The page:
Yet the optimism quickly vanished to outside Lightning critics at the end of the game, and perhaps it had little to do with a 3-0 whitewash handed to Tampa Bay that afternoon.
Late in the second period something was visibly wrong with superstar center Steven Stamkos. After back checking Boston’s Dougie Hamilton, Stamkos’ right leg collided with a goal post. He tried to come back to his feet twice, but failed and collapsed to the ground in anguish, fists punching the ice.
The entire crowd at TD Garden went silent – not a good sign when it is not the home team, but the opposing team, that is suffering the woes.
Those in the pressbox watched helplessly with the rest of those in attendance, as Stamkos, one of the league’s most dynamic and widely recognized faces in hockey throughout the world, exited the ice on a stretcher. It was a dismal prognosis, as I was informed later on the plane that we would be sending out a release that Stamkos had suffered a broken right tibia and would be undergoing surgery in Boston.
On the plane not one, but two seats were vacant. It is custom for a team to leave on of the athletic trainers behind if a player cannot complete a trip due to a trip to the hospital. Assistant athletic trainer, Mike Poirier, remained with Stamkos, who underwent successful surgery the very next day at Massachusetts General Hospital.
Stamkos’ girlfriend also flew up to the hospital to meet the injured star and Bruins head coach, Claude Julien, paid him a visit. Boston captain Zdeno Chara reached out to Stamkos via text message, sending him well wishes on behalf of the entire Bruins organization.
There was barely time to process the significance of that moment before it was wheels up and on to our next destination…Montreal.
One of many NHL players favorite cities to visit, it was going to be my first time too, but it was hard to fathom how the team was going to pick up the pieces in the absence of No. 91.
With Canada as the epicenter of all things hockey, no one knew what type of picture the plethora of French-Canadian media was going to paint and there were so many questions to answer like, “Where were the Bolts to begin?” and “Could they possibly pick up the pieces?”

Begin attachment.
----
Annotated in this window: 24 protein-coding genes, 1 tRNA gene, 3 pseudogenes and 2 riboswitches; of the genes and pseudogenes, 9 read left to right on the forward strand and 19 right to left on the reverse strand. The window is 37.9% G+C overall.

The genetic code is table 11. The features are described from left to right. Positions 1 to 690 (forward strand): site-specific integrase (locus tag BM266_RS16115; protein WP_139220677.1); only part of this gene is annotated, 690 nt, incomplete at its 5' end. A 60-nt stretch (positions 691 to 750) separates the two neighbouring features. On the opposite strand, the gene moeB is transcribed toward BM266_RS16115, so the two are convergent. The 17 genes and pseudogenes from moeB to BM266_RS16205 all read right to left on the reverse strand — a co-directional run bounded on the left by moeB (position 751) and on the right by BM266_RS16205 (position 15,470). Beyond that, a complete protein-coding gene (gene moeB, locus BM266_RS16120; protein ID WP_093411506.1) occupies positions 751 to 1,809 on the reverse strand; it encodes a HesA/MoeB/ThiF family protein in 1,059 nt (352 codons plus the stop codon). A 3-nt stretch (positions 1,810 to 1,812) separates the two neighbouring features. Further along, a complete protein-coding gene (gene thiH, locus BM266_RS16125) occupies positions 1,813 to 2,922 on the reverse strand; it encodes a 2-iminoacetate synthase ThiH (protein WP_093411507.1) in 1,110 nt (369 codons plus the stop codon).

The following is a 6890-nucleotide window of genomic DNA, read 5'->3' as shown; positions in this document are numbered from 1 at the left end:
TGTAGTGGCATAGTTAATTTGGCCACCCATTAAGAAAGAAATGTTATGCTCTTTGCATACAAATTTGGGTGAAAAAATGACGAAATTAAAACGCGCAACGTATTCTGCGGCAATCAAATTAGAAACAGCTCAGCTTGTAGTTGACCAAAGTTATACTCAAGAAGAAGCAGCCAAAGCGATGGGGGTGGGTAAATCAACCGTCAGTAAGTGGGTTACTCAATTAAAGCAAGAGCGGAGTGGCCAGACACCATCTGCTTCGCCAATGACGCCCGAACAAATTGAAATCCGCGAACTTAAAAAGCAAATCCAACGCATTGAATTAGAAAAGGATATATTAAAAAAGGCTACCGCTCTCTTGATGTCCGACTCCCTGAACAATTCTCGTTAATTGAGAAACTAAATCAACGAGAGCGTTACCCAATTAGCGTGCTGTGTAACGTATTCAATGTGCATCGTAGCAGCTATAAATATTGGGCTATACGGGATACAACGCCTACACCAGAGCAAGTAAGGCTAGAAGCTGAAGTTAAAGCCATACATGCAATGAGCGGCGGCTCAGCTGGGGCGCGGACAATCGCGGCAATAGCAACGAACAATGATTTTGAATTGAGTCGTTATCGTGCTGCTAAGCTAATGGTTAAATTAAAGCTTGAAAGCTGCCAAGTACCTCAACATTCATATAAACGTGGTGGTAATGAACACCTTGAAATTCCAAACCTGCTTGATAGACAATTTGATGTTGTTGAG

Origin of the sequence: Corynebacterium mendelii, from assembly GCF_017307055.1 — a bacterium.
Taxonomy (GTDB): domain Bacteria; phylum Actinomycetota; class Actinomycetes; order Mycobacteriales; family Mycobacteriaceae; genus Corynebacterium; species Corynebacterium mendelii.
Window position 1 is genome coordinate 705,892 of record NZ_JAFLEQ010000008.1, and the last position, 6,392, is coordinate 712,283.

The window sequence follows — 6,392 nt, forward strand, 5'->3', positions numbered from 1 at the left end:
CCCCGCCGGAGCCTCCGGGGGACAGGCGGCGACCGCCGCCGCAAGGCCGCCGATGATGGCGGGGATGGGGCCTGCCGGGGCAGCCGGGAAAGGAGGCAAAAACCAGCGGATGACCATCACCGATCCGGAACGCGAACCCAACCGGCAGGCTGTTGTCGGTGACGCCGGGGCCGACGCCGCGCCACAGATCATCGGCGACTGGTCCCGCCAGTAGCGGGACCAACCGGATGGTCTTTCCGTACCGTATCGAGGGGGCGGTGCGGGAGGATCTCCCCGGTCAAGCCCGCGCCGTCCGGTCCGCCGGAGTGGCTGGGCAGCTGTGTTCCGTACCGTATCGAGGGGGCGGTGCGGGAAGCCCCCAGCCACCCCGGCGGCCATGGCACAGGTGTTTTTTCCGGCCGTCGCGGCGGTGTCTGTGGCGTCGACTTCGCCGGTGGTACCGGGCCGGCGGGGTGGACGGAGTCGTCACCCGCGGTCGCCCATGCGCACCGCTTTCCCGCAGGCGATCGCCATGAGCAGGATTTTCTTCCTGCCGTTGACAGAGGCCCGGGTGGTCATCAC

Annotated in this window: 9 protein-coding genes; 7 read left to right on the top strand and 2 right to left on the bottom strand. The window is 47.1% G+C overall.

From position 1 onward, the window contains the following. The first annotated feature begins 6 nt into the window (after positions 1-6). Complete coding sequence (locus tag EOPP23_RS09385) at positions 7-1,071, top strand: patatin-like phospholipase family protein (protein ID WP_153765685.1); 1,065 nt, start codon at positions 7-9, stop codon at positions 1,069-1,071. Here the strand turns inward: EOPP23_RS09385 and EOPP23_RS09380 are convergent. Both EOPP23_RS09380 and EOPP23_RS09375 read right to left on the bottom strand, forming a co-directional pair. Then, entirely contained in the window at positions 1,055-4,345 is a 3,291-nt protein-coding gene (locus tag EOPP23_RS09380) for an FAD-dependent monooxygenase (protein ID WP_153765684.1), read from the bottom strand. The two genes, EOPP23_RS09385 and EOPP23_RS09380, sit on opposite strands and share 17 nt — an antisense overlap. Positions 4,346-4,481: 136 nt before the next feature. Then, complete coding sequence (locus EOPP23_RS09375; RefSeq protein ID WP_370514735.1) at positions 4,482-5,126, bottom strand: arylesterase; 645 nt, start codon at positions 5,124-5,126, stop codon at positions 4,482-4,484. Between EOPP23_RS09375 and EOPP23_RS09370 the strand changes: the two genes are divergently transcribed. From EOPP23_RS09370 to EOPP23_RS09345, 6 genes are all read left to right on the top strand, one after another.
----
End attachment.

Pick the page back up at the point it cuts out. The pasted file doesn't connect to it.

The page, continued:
Spending the day at Bell Centre was an experience it itself, from watching the game from a press box suspended above the ice (like some sort of gondola) and hearing the fans whistle, their way of “booing” something they disapproved of, the experience was eye opening.
The anthem singer in Montreal sung the Canadian anthem in French and switched to English midway through, as the entire NHL patiently waited to see if the Lightning could pull off the ultimate upset in the face of adversity. A Lightning goal five minutes into the divisional matchup, made it seem that maybe they could, but Montreal native Daniel Briere pulled off the late-game heroics in his first game back with the Canadiens in nearly a month since suffering a concussion.
The Bolts and Habs were heading to overtime, the game tied at one.
The Lightning eventually ended the game on top 2-1, but the win was not as significant as the way in which it was done.
The team later told the media it was a character win and about finding ways when there does not appear to be any.
And just as quick as it had started, the six-day trip had come to an end on a bitter cold morning at Montreal-Pierre Elliott Trudeau International Airport. It had intended to be a trip surrounded by division matchups and history, but ended somewhere completely different.
It had brought out another side to the Lightning that not many had seen quite yet; their resiliency. The early-season November trip could one day be looked back on as a turning point in the growth of the Lightning franchise and the 2013-14 campaign.